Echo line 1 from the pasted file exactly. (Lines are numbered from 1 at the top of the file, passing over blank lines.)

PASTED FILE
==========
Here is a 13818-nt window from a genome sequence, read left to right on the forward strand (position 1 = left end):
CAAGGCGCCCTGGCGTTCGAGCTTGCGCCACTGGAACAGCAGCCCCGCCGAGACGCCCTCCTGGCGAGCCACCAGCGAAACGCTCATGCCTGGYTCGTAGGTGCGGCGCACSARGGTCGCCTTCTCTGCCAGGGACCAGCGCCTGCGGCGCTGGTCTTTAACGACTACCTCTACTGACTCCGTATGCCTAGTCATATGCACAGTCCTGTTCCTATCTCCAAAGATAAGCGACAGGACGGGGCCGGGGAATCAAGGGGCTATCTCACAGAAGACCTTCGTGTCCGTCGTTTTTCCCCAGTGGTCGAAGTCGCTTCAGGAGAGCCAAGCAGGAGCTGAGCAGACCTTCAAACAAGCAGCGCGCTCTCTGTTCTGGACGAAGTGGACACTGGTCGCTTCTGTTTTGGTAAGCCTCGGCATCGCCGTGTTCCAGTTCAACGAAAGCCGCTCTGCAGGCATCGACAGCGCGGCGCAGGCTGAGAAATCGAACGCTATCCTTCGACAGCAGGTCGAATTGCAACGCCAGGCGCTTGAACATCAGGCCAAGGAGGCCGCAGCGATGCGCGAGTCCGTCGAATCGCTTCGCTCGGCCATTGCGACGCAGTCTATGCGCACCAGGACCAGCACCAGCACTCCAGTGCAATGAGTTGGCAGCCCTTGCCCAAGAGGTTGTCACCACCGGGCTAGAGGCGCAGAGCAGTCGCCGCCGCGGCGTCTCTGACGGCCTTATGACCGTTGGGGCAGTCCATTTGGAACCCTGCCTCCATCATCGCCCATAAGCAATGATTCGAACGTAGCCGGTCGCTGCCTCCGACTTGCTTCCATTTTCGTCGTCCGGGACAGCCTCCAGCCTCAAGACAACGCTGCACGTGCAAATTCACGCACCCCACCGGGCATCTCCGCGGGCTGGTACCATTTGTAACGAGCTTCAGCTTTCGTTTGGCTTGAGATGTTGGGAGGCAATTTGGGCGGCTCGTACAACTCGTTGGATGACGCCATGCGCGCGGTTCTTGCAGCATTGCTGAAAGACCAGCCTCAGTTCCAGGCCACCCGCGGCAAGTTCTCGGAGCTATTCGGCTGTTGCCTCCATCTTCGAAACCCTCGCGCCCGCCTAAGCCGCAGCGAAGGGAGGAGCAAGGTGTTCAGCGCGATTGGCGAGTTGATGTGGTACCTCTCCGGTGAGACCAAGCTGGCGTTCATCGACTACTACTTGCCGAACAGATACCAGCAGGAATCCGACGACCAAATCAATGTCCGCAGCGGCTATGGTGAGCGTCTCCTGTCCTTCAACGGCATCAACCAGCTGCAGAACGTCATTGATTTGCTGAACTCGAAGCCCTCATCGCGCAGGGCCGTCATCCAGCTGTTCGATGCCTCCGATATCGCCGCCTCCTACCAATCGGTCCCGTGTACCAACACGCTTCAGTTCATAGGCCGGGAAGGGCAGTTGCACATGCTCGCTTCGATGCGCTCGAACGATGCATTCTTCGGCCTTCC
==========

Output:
Here is a 13818-nt window from a genome sequence, read left to right on the forward strand (position 1 = left end):